A love of Harris Tweed combined with a strong business head has helped Uig’s Campbell Scanlan come up with a durable idea for a future product.
Campbell, 23, grew up in Lewis, attending Uig primary school and The Nicolson Institute before heading off to Dundee – where a number of Lewis students are making names for themselves in the design world.
Campbell was no exception, completing a BSc in product design. Although he had an aptitude for making things, it wasn’t just the physical aspects of design that interested him – he was especially attracted to the crossover between interactive design and physical design.
He told EVENTS: “Two years ago I worked with a team who won a UNESCO design award in China on a project designed to discourage people using their mobile phones in social spaces, rather than talking to each other.
“Called the 'Sociometer', it looks like a seismograph and records the bandwidth data being used by phones, visually capturing how many customers in a bar or restaurant are on their phones rather than talking to the people they are with."
After graduating, Campbell set up a bespoke furniture and interior design business in Cowdenbeath, where he’s still drawn to the potential for synergy between old ways of doing things and new. His latest design idea looks at giving Harris Tweed new properties so that it can be turned into structural forms. His lifelong interest in tweed naturally went alongside his love of traditional music – he’s a fiddler who has played with a bluegrass band and now does some sessions and solo gigs at his new home in Glasgow.
He told EVENTS: “I wrote my dissertation on traditional music development over the past 20 years and I wanted to design an instrument case that used traditional materials in a contemporary way, to reflect the way that I think many young people are taking traditional music and using it in new and unexpected ways. I began by making myself a case for my fiddle out of a dark herringbone tweed. I’ve been using it for six months and it’s doing really well.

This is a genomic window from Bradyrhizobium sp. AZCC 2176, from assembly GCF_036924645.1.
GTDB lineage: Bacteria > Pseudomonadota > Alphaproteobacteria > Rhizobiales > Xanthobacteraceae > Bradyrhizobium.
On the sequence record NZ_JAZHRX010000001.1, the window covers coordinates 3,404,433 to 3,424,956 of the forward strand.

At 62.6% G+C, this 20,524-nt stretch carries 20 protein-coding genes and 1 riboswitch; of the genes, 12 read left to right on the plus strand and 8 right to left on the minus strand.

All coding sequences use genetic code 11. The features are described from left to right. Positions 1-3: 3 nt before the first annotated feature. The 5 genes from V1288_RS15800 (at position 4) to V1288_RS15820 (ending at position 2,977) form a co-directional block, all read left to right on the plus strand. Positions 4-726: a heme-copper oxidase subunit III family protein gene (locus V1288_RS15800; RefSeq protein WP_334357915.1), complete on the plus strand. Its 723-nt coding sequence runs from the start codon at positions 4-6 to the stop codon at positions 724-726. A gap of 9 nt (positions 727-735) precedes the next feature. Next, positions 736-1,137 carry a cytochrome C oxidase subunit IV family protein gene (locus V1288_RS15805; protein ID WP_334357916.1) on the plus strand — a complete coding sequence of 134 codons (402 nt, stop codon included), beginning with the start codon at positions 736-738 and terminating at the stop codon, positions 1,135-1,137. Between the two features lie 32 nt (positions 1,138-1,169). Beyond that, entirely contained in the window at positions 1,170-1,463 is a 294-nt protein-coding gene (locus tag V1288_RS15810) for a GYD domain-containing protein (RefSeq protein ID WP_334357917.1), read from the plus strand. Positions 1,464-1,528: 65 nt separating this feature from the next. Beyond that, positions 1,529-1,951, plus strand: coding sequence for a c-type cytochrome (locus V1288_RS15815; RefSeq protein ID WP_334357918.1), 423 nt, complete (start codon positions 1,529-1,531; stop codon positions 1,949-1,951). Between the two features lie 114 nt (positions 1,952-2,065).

“Existing instrument cases are not well designed for what musicians need today. It needs to include a variety of places for storing accessories like mics and pedals. The outside needs to be sticker-friendly so we can collect mementos of gigs and festivals and I’ve designed a detachable pouch for carrying sheet music.”
From that idea, Campbell has now moved on to ‘Waulking Cases’ – a business idea to create cabin luggage items for travellers using tweed. He was entered as a recent graduate in Venture 2019, the annual venture competition run at the centre for entrepreneurship in Dundee.
“My project won the category, with a £3000 prize and a space on the Dundee's accelorator programme this summer, to help take the project to the next step. I have been offered some assistance from Harris Tweed Hebrides and plan to develop this over the next year to look at releasing these products.”
It certainly seems that Campbell has the imagination and the work ethic to make ideas work, but he’s also got an unusual perspective on ways in which the old and the new can cross-fertilise to bring great, workable ideas to fruition. And he’s attracted excellent support for his work, including from HTH creative director, Mark Hogarth, who said: "This is an innovative project with real potential for finding a niche in the market and for subsequent growth. Campbell has the creativity and commitment to make a success of it, and we will give him every assistance."